This week, Senator Kerry launched a $25-million advertising campaign in which his boat mates commend him for his physical courage in battle 30 years ago. There is nothing wrong with that. Politicians with good war records usually trumpet such heroism. Indeed during his campaigns, President G.H.W. Bush showed pictures of him being pulled out of the ocean after being shot down during WWII. But John Kerry could advance both his electoral interest and the national interest if he would show some political courage now in 2004.
This is the first presidential campaign being run in the Age of Terror. We have not yet had a genuine national debate on what strategies and tactics to follow to try to prevail in this struggle that will almost certainly last as least as long as the Cold War did. President Bush, in the immediate aftermath of the first strike on September 11, boldly moved forward with the actions and strategies with which we are all familiar. There was little debate as the nation rallied round the flag -- some literally in the ashes of Manhattan.
Many of us believe President Bush has taken us down a useful line: acting promptly against bin Laden's terrorist bands, while also targeting rogue states with ties to terrorism and the potential for developing WMDs. To that end the president endorsed and carried out preventive wars.
Inevitably, over these last two and a half years, many Americans have expressed displeasure with President Bush's approach. Yet so far, Mr. Kerry, the opposition candidate for president, has failed to dispute and engage the president's policies in any substantial manner. Oh, he has quibbled over the precise role of the United Nations. He has claimed he would work closer and to better effect with our traditional allies.
But he has expressed no fundamental dispute with the president about the war on terrorism in general, Iraq in particular, nor the homeland security efforts (other than to point out that chemical plants need more attention -- which President Bush himself had already requested from Congress).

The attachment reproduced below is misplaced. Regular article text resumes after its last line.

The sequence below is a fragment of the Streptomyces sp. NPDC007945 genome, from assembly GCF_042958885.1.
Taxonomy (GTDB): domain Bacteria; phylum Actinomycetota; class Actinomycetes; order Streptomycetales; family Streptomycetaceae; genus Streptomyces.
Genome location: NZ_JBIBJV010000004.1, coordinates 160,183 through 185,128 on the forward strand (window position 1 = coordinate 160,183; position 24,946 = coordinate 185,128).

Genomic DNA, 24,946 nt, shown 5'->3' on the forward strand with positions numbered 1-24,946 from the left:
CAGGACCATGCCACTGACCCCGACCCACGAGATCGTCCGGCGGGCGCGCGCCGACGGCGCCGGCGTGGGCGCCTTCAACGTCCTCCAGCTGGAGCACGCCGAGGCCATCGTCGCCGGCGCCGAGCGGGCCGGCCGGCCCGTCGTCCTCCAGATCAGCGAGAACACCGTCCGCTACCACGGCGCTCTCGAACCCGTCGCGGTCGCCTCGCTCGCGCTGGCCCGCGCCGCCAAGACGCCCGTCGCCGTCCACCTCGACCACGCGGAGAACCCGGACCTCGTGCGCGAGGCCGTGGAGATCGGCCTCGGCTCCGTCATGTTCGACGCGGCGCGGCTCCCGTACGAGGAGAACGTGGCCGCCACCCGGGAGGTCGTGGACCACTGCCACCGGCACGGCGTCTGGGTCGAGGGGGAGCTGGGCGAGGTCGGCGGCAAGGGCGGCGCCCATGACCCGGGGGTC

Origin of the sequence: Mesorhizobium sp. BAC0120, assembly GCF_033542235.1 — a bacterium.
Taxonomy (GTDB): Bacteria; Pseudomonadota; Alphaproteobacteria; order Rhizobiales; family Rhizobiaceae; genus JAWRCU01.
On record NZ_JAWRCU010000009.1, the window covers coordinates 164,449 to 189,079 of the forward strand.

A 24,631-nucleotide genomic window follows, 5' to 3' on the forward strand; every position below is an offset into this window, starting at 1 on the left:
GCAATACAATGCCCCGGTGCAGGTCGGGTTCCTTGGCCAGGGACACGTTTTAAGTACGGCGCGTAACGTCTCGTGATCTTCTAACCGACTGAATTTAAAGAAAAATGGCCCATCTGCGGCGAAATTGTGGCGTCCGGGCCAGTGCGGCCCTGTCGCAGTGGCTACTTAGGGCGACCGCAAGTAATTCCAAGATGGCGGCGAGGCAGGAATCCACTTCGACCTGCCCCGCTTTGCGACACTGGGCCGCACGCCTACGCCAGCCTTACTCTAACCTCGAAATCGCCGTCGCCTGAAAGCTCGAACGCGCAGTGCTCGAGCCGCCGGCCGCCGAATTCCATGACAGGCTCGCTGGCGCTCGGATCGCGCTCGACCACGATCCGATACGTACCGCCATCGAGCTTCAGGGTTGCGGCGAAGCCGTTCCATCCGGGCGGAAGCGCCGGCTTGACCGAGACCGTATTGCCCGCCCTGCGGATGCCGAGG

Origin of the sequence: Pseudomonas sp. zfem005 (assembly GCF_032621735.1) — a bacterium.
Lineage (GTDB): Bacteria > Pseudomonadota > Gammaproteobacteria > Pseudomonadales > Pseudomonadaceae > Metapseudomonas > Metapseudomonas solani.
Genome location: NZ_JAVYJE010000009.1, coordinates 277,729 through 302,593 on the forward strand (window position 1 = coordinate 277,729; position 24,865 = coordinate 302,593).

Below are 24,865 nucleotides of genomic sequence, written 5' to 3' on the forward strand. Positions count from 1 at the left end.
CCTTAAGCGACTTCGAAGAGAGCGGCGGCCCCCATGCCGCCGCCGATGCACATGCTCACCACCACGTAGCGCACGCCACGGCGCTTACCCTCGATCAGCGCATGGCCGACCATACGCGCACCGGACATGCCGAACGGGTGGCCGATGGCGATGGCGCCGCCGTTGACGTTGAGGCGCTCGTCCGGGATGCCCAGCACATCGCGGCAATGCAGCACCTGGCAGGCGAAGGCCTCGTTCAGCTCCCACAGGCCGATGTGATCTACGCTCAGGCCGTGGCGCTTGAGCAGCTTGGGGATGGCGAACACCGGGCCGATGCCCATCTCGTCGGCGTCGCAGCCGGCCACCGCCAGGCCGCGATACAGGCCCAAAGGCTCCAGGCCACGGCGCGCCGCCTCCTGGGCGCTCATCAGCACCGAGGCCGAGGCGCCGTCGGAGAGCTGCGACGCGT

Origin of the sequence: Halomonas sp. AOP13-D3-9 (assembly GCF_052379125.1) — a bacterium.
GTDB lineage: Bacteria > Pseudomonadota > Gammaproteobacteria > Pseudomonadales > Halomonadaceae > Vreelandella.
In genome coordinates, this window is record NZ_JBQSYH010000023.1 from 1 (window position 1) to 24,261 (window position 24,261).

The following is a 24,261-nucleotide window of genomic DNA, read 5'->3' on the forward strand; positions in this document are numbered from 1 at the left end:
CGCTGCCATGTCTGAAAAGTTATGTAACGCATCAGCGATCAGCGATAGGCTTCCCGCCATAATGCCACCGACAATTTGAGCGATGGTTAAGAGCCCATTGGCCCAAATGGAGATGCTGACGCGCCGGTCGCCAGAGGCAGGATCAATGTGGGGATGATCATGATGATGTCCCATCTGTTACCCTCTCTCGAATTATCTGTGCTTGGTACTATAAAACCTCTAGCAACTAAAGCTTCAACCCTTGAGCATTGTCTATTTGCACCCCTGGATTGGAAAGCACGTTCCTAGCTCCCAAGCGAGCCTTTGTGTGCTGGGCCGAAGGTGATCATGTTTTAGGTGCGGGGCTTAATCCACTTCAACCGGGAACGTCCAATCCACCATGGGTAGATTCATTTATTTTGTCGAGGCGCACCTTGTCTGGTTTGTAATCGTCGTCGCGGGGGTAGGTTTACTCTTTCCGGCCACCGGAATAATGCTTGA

Even as a strong supporter of the president, I hardly think his design and execution of policy has been flawless. For example, the bureaucratic conditions in Iraq are dysfunctional. Defense, State, Commerce, CIA, AID, other government agencies, the Coalition Provisional Authority, contract employees and NGOs all overlap one another in the country, while the chains of command back to Washington provide confusing guidance. Sen. Kerry might usefully bring together experts to help him formulate an alternative management model -- not just for Iraq, but for other countries we may find ourselves in as time goes by.
That would provide the country with a healthy debate and would probably drive the president to get his hands more directly on the problem.
At a grander level, the whole outreach to Islam by the United States seems to be unformulated and largely unacted upon by the Bush government. This, admittedly, is a formidable challenge. But it is central to our entire war on Islamic terror. Ultimately, Islamic terrorism will be solved -- if it is solved -- by Islam itself, which is in worldwide ferment.
The terrorist-jihadist faction of that great passion is tiny but overbearing. We need to be reaching out and helping to shape and empower the non-jihadist reformers to win their struggle against the terrorists in their midst. Their struggle will also be against the authoritarian governments that currently rule most of Islam, and with whom we are currently loosely allied.
If Senator Kerry has developed any thoughts on this matter, he should engage the president in robust debate. If he hasn't developed any thoughts, that tells us something about his seriousness of purpose in running for president.
Nothing has been more controversial than the carrying out of preventive wars by President Bush. If Mr. Kerry disagrees with that central strategy of the Bush doctrine, he should explain himself in detail. In the past, Mr. Kerry has been on both sides of the issue, but no matter. Let him give a major policy address in which he lays out, with precision and wisdom, when and if he would start preventive wars.
If he is categorically against them, let him explain how he would otherwise protect the country when there appears to be a building threat. For example, what would he do next year about Iranian and North Korean nuclear weapons?
It will take some political courage to march into such tricky and controversial matters. On the other hand, the debate would be useful. If Mr. Kerry would start talking about things that matter, nobody would waste their time talking about his war ribbons, SUVs, $5,000 bicycle, expensive haircuts and other amusements which currently seem more important to the top journalists in the country than anything Mr. Kerry has said recently.